Meet a few of the farmers who grow soybeans that help fuel the economy for the state of Illinois and who provide quality feed ingredients for animals including hogs, poultry, beef and dairy livestock.
Ron & Deb Moore
Good food is made possible by quality feed ingredients, like the soybeans Ron and Deb Moore grow on their family farm in western Illinois. Third generation farmers, they have a great appreciation for the value soybeans bring to the dinner table, and to their land. With the same amount of land, the Moore's are producing more crops with less energy, less carbon emissions and less water, helping their farm and community become more sustainable for the future.
Growing soybeans is a family affair for Mark Kannmacher and his family. With a passion for producing high-quality soybeans, there's no place that Mark would rather be than working with his family on their farm. He takes great care of his crops, ensuring that his harvest is grown safely and responsibly with sound nutrition. As a valuable protein source, soybeans are a reliable feed ingredient for many animals including beef, poultry and pigs. The Kannmachers take great pride in growing quality soybeans, which inevitably provides good food for other families, like yours.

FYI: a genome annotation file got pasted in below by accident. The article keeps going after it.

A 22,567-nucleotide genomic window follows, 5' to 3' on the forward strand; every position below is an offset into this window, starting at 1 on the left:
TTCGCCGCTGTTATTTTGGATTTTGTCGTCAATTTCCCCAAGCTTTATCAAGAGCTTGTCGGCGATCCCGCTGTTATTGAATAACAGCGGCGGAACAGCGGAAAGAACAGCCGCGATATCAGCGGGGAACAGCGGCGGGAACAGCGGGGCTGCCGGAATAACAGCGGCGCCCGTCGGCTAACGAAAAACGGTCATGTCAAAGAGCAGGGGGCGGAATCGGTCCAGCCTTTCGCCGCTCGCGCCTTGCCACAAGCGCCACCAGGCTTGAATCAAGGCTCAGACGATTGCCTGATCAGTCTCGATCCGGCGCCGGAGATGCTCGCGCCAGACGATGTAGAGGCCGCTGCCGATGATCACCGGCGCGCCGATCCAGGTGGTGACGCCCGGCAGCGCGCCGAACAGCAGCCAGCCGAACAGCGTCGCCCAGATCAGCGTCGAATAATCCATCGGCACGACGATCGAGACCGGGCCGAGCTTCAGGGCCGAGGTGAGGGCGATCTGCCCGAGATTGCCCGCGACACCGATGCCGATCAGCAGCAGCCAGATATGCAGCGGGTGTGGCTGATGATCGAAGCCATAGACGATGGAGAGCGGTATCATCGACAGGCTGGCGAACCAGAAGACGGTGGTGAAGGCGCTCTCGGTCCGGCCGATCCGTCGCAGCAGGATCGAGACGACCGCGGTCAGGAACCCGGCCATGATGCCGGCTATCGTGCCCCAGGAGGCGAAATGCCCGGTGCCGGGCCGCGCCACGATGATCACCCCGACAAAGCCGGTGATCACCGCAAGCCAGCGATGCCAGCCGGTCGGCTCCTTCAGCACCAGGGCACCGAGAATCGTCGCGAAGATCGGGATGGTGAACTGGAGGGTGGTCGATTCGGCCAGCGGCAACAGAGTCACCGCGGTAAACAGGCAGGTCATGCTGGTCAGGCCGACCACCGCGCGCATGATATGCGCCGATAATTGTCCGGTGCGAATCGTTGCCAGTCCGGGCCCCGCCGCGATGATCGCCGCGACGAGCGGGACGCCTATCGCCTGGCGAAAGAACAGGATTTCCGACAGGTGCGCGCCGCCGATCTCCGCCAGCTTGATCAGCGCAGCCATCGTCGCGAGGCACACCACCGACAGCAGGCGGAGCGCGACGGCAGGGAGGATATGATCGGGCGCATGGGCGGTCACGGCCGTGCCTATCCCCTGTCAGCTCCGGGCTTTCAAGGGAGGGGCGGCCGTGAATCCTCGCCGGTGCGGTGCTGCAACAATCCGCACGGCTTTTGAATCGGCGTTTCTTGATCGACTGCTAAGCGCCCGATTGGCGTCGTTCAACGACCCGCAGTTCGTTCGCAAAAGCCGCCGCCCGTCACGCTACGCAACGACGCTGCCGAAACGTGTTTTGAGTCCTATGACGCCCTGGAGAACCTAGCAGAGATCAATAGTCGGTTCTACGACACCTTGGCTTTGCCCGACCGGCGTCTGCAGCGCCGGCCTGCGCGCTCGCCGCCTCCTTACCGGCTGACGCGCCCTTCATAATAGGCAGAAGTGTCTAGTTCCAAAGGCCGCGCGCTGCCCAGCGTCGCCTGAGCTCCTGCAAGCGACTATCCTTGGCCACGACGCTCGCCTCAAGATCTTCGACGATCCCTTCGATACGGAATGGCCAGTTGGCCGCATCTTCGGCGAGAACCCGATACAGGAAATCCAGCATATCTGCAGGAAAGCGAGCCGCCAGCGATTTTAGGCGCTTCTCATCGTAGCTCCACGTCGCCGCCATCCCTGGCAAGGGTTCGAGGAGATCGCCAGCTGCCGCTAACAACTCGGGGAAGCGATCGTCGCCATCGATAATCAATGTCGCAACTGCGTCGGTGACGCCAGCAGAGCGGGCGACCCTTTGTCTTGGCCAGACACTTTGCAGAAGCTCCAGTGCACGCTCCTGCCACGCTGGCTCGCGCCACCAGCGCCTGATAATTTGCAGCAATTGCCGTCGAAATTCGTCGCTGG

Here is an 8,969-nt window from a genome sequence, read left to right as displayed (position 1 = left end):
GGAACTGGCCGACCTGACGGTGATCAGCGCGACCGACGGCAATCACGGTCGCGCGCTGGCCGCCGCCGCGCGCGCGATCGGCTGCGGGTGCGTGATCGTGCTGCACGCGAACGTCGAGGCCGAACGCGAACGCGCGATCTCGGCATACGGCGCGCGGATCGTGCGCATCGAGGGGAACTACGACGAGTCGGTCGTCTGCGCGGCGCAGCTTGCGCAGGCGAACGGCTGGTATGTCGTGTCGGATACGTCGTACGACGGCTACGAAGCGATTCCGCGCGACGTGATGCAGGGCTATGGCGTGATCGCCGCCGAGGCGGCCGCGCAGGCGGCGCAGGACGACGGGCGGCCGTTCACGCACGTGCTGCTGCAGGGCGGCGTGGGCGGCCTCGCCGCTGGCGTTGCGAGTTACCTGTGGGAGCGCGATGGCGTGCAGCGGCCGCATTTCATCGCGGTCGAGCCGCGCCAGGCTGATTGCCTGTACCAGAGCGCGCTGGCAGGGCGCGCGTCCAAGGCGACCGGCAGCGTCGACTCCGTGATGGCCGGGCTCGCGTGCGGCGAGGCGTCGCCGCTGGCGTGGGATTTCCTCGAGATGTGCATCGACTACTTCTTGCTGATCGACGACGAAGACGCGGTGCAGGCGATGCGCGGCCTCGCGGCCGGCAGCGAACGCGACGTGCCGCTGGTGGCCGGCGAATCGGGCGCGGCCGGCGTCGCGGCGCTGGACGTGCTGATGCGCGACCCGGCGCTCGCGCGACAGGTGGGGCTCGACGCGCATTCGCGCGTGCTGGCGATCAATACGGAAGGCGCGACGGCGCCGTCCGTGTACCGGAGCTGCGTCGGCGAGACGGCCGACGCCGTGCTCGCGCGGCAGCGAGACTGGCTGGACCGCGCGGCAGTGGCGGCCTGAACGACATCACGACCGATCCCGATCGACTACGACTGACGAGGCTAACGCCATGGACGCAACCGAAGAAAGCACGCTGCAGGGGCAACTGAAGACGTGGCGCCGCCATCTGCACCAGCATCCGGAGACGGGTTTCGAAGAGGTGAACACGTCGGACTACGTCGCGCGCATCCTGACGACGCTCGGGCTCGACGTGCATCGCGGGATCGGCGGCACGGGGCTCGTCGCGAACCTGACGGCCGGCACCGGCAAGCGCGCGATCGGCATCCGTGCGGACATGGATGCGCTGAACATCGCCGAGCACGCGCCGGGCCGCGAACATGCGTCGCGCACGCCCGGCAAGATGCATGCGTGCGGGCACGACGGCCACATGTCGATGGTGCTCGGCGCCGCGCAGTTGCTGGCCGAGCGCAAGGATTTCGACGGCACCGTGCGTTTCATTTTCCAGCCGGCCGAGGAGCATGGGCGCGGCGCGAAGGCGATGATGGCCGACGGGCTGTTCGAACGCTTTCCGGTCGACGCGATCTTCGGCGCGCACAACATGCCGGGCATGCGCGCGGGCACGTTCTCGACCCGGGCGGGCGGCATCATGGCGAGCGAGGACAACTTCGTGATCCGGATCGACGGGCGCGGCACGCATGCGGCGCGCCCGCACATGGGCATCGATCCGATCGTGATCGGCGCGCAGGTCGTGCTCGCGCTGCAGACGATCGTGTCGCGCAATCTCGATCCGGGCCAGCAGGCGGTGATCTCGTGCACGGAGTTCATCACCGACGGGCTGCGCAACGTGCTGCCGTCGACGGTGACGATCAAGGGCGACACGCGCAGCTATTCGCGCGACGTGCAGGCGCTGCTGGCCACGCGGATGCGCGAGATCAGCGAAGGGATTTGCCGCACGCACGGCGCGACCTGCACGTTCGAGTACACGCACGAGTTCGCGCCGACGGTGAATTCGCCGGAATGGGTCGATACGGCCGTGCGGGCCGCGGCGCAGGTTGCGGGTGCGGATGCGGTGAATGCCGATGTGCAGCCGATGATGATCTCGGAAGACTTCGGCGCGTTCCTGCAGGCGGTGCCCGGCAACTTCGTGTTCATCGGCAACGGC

Illinois soybean farmer Pat Dumoulin, depends on her soybean crop for good food-and so do her pigs and chickens. As a feed ingredient, Pat knows that she can rely on the good nutrition of her soybean harvest to yield a valuable source of oil, protein, fiber and carbohydrates. With such a well-rounded profile, soybeans also serve a variety of purposes, from human food to livestock feed to biofuel. Not only are soybeans a sustainable food source for farmers like Pat and her family, they also provide a way of life.
With a big impact on our economy, our communities and our health, no one contributes to Illinois' well-being quite like soybean farmers.
To learn more about these soybean farmers and their contribution to Illinois, download
your own copy of Illinois Soybean Association's booklet, "What Food Gets Fed."